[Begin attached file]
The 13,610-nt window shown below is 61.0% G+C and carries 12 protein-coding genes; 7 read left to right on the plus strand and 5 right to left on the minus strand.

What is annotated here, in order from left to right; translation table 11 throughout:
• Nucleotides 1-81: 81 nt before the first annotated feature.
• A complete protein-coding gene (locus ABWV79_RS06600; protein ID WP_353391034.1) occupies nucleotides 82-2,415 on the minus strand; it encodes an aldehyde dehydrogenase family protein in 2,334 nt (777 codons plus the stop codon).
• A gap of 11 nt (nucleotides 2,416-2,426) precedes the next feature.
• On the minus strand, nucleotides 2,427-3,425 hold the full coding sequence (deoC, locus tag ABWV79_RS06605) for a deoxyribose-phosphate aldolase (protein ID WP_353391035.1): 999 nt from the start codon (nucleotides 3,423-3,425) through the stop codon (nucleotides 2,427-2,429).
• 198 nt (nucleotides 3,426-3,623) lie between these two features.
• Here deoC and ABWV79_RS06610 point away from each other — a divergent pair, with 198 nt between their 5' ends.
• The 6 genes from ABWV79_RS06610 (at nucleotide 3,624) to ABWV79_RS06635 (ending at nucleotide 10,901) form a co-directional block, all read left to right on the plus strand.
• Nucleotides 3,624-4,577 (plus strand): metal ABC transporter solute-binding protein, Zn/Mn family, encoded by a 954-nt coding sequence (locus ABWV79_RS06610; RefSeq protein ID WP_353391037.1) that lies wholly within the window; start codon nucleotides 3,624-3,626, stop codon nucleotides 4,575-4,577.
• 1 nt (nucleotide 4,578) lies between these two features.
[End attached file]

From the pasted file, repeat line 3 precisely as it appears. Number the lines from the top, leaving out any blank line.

• Nucleotides 1-81: 81 nt before the first annotated feature.